International Religious Freedom Summit: Why It Was A Great Success

Massimo Introvigne

1,000 religious leaders and activists gathered to continue the work Ambassador Sam Brownback carried out on behalf of religious liberty.

by Massimo Introvigne — Once, there were the Ministerials to Advance Religious Freedom, where the U.S. Department of State invited foreign ministers of dozens of countries to gather and discuss religious liberty. Once, too, there was a U.S. Ambassador-at-large to promote international religious freedom, which during the Trump administration was former governor Sam Brownback.

So far, the Biden administration has not appointed an Ambassador-at-large for religious freedom, nor has it organized additional Ministerials on the subject. But this has not prevented Ambassador Brownback, now as a private activist, to continue his work and gather 1,000 religious and human rights leaders in Washington DC for an International Religious Freedom Summit on July 13-15, 2021.

It was not about political nostalgia for the past administration’s activities but a truly international and bipartisan event. Secretary Blinken also spoke, via video, and announced that an Ambassador-at-large for international religious freedom will soon be appointed again. The Summit’s message was that, while continuing to support the initiatives on behalf of freedom of religion or belief by the Department of State, the civil society can and should take this noble cause in its own hands.

Katrina Lantos Swett, the former chair of the U.S. Commission on International Religious Freedom (USCIRF), co-chaired the event with Brownback. The latter insisted that it is time to go beyond the mere notion of “tolerance,” building relationships of love between different religious traditions.

Ambassador Brownback

Ambassador Brownback at the Summit, here with dizi (disciples) of Tai Ji Men

In the main sessions and side events, speakers talked about religious persecution around the world, with China as the most blatant case, but less well-known situations were also presented. For instance, one important topic was the fate of Christians in Iraq. Statistics are a matter of controversy, but they may have been reduced to 400,000 compared to one million and a half only twenty years ago. Christians, as well as Yazidis, have greatly suffered from ISIS persecutions, but a multiplicity of factors explain their difficult predicament.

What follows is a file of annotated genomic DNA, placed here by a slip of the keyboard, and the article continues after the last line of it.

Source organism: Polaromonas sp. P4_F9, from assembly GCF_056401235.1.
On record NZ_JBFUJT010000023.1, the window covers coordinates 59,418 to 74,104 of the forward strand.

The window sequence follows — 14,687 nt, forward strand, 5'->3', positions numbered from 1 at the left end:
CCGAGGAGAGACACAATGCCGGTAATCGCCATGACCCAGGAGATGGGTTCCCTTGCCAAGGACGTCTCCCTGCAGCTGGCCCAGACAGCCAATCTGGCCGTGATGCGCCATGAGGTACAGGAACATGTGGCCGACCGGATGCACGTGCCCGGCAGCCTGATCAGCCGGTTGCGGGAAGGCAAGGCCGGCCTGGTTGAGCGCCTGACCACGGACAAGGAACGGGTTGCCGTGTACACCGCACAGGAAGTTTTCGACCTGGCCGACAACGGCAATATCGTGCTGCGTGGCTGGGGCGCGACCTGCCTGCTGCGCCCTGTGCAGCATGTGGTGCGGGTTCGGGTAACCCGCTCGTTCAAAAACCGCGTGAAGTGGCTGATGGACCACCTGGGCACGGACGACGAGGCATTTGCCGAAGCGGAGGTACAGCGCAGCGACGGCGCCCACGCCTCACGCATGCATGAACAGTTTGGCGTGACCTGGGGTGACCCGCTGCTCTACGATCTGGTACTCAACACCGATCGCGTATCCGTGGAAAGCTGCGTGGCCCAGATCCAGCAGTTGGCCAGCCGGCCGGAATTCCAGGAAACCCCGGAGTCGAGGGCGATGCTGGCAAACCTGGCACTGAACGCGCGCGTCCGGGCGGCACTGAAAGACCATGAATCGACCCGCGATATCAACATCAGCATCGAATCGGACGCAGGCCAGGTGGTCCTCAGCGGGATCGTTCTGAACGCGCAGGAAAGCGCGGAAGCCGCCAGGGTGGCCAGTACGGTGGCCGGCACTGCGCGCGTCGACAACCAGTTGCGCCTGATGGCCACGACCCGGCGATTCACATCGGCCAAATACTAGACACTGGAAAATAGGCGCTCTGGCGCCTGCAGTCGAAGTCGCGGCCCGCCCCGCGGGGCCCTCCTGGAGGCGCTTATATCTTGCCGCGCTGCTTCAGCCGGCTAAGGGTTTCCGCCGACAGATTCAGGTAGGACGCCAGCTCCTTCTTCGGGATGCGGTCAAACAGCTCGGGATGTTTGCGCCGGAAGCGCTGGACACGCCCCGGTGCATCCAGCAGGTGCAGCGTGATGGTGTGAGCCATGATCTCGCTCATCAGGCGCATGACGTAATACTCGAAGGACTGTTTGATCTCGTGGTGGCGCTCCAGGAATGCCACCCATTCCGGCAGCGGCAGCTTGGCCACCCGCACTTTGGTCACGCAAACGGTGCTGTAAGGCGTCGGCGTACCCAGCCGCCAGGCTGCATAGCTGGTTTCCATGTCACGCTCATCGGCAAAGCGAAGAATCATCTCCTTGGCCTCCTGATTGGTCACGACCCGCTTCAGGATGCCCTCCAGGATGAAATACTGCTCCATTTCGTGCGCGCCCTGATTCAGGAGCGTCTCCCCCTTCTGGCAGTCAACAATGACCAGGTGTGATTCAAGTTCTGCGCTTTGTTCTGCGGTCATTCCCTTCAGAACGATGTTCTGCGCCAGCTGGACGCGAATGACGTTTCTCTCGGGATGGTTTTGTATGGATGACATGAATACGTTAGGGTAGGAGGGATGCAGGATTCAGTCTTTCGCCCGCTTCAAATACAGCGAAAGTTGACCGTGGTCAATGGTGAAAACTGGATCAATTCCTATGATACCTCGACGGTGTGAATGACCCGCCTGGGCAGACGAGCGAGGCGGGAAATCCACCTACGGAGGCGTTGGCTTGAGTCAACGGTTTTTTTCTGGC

One significant participant was Metropolitan Hilarion of Volokolamsk, chairman of the Moscow Patriarchate’s Department for External Church Relations. Russia has been critical of American efforts in defense of religious liberty, because they criticized Russian persecution of Jehovah’s Witnesses and other minorities, emphasizing the support given to discrimination of minorities by the Russian Orthodox Church. Brownback saw Hilarion’s participation as a welcome initial step towards a dialogue about the situation in Russia and the role of the Orthodox Church, in addition to the already existing cooperation in defense of Middle Eastern Christians.

Roman Catholic Cardinal Timothy Dolan of New York, who chairs the U.S. Bishops Conference Committee for Religious Liberty, spoke at the official dinner about problems of religious liberty that exists also in the West. “Our enemies— and their name is legion, he said—dismiss us as self-protecting, self-serving fanatics who simply want to protect our narrow privileges and rights while suffocating enlightened progress.” In fact, the Cardinal noted, it is impossible to credibly advance religious liberty claims internationally if it is not fully protected at home.

Brownback vowed to maintain religious liberty as a truly bipartisan issue and a cornerstone of U.S. foreign policy.

Bitter Winter was a partner in the Summit, and also participated in a side event about the Tai Ji Men case in Taiwan.

Brownback also unveiled plans to hold another International Religious Freedom Summit in the U.S., preceded by regional summits in the Middle East and Asia.

Source: Bitter Winter